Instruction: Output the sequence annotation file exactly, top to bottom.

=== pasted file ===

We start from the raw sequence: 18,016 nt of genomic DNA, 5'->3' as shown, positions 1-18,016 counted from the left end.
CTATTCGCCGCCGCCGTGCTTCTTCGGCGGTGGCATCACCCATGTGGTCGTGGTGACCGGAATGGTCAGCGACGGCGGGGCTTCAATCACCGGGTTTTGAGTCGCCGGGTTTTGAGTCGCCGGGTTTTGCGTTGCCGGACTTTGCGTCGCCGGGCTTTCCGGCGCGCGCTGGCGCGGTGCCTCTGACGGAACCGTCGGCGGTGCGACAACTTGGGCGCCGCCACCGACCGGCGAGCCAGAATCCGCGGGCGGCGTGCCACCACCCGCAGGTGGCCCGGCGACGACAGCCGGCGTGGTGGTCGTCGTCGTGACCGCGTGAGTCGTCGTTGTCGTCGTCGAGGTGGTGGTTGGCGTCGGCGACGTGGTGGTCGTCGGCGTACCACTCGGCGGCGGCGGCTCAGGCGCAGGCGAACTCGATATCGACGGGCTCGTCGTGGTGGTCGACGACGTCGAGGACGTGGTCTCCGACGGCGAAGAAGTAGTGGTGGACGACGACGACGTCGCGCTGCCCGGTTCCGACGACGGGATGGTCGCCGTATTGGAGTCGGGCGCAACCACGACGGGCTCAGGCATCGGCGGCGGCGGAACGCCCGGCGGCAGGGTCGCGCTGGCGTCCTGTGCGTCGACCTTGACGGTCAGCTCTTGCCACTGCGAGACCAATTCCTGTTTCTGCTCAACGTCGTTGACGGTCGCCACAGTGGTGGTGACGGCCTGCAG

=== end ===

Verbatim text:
We start from the raw sequence: 18,016 nt of genomic DNA, 5'->3' as shown, positions 1-18,016 counted from the left end.
CTATTCGCCGCCGCCGTGCTTCTTCGGCGGTGGCATCACCCATGTGGTCGTGGTGACCGGAATGGTCAGCGACGGCGGGGCTTCAATCACCGGGTTTTGAGTCGCCGGGTTTTGAGTCGCCGGGTTTTGCGTTGCCGGACTTTGCGTCGCCGGGCTTTCCGGCGCGCGCTGGCGCGGTGCCTCTGACGGAACCGTCGGCGGTGCGACAACTTGGGCGCCGCCACCGACCGGCGAGCCAGAATCCGCGGGCGGCGTGCCACCACCCGCAGGTGGCCCGGCGACGACAGCCGGCGTGGTGGTCGTCGTCGTGACCGCGTGAGTCGTCGTTGTCGTCGTCGAGGTGGTGGTTGGCGTCGGCGACGTGGTGGTCGTCGGCGTACCACTCGGCGGCGGCGGCTCAGGCGCAGGCGAACTCGATATCGACGGGCTCGTCGTGGTGGTCGACGACGTCGAGGACGTGGTCTCCGACGGCGAAGAAGTAGTGGTGGACGACGACGACGTCGCGCTGCCCGGTTCCGACGACGGGATGGTCGCCGTATTGGAGTCGGGCGCAACCACGACGGGCTCAGGCATCGGCGGCGGCGGAACGCCCGGCGGCAGGGTCGCGCTGGCGTCCTGTGCGTCGACCTTGACGGTCAGCTCTTGCCACTGCGAGACCAATTCCTGTTTCTGCTCAACGTCGTTGACGGTCGCCACAGTGGTGGTGACGGCCTGCAG